The Greek-Melkite Catholic Patriarchate was attacked in Haret Al Zeitoun and a Latin parish in Bab Touma. Dozens of shells fell in a few hours. AsiaNews source deny rumors of Christian victims circulated in these hours. On January 21st, a new round of UN talks begins in Geneva.
Damascus (AsiaNews) – Mortar rockets launched from the territories controlled by Syrian rebels hit the Christian neighborhoods of Damascus in recent days, causing injuries and material damage.
The shells hit the Greek-Melkite Catholic Patriarchate (in the photos), in the district of Haret Al Zeitoun, and the Latin parish of the Conversion of St. Paul, in Bab Touma. An AsiaNews source in the capital, speaking on condition of anonymity, instead denies the news circulated on online of possible victims among the faithful of the community.
Yesterday a shell hit the seat of the Greek-Melkite patriarchate, causing some damage to the structure. In the area, up to 30 mortar rounds fell in a few hours, concentrated in particular in the old city of Damascus and in the (mostly Christian) neighborhoods of Bab Touma, Bab Sharki and Qassa'a.
The day before a mortar reached the district of Bar Touma, in the old city, where there are several churches and Christian buildings. The Latin Church of the Conversion of St. Paul, under the custody of the Franciscans, was hit. The blast also caused some damage to the nearby Maronite cathedral.
The attacks are part of the climate of tension building in the rebel enclave of Goutha East, on the outskirts of the capital.
The AsiaNews source reports that "the attacks on Christian neighborhoods have caused several injuries", but at the moment "there are no victims". There is, however, "massive damage" to "structures, from the houses of the religious to the ecclesiastical offices". These are "mortar shots that are launched without a specific goal" but that in these last days "have concentrated in the areas with a Christian majority". There does not appear to be "a particular project to target Christians, rather to feed tension" after a long period of "relative calm". "This happens - concludes the source - when negotiations intensify or in conjunction with meetings and dialogue between the parties at international level".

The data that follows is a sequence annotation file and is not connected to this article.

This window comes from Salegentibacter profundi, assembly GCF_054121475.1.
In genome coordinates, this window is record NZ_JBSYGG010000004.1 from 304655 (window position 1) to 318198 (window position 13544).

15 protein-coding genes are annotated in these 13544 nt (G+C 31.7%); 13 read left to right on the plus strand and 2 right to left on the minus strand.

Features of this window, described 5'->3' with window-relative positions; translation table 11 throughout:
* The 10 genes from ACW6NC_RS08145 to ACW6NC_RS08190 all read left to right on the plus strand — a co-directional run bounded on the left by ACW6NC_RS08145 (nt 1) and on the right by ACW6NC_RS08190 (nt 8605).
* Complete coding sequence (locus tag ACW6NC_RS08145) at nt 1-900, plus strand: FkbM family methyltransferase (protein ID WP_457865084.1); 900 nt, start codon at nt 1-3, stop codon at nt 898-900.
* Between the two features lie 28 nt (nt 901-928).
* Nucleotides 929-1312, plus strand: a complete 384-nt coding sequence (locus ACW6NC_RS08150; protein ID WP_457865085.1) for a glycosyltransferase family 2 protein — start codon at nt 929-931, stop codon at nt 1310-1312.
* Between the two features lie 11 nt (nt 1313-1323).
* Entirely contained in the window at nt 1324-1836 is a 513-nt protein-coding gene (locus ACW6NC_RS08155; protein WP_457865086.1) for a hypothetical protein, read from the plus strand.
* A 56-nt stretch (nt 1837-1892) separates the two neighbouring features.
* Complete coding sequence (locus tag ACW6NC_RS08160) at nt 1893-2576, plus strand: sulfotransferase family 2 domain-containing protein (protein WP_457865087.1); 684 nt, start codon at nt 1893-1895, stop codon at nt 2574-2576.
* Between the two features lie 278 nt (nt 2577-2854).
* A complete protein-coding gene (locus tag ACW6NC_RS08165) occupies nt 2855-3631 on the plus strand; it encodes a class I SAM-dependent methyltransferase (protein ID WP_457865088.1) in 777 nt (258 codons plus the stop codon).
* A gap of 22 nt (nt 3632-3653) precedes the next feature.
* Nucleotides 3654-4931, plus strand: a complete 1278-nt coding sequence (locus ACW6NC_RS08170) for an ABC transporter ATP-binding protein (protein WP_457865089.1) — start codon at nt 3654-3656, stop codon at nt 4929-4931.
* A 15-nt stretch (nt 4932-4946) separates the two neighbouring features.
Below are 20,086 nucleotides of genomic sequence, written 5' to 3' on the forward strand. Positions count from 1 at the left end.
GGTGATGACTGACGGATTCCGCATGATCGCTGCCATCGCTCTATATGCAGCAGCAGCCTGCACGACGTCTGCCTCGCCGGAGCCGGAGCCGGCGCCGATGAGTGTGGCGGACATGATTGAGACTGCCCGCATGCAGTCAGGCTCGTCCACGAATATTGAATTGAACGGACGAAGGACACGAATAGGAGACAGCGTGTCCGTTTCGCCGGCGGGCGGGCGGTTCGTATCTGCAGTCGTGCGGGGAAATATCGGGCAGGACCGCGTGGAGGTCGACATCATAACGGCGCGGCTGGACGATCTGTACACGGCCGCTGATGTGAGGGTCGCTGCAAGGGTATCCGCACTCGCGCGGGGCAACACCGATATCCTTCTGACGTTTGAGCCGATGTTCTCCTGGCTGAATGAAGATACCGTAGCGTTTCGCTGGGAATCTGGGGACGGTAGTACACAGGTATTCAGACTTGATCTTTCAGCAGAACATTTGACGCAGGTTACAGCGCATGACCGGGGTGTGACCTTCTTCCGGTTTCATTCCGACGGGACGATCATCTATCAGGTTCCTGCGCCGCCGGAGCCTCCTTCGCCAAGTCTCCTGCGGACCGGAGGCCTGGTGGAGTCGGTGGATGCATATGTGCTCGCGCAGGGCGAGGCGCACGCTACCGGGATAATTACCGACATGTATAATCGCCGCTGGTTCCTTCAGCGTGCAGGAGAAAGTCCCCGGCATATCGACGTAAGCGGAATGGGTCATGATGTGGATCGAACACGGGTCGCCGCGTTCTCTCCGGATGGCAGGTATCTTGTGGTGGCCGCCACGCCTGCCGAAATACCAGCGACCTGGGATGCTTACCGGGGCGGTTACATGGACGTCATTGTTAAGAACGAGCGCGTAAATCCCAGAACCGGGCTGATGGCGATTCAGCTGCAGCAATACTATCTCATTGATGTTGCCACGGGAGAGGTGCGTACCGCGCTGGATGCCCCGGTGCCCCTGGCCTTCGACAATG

Meanwhile, the front of international diplomacy also moves, in an attempt - so far in vain - to put an end to a conflict that broke out in March 2011 and which has caused hundreds of thousands of victims, including civilians, and millions of displaced persons.
Next January 21, a new round of peace talks is scheduled under the auspices of the United Nations in Geneva, Switzerland. According to reports from the opposition chief negotiator Nasr Hariri, the meeting should last at least three days and intends to return to the UN – overshadowed by the Astana talks - a central political role in the attempt to end the conflict.
At the end of January, a round of negotiations sponsored by Russia in Sochi, on the Black Sea, is planned; however, in this case the oppositions front reveals it has "not received " any formal invitation. "We do not know - added Hariri - what the real goal" of Moscow is; to date there are no official decisions about the presence or absence of the anti-Assad front at the meeting.
The Syrian opposition is currently looking to the UN peace summit in Geneva, following last week's meetings in New York with Secretary General Antonio Guterres and Deputy Secretary-General for Political Affairs Jeffrey Feltman. At the meeting the rebel front will present itself "without any initial precondition", confirms Hariri, because "there are no alternatives to Geneva" even if, to date, no real progress has been made.
The last meeting, the eighth at the beginning of December, had no effect and the main obstacle still remains the future of President Bashar al-Assad. Damascus does not intend to deal with the possible withdrawal of the leader, which would open a transition phase that would culminate in a new Constitution and political elections to be held within a few months. (DS)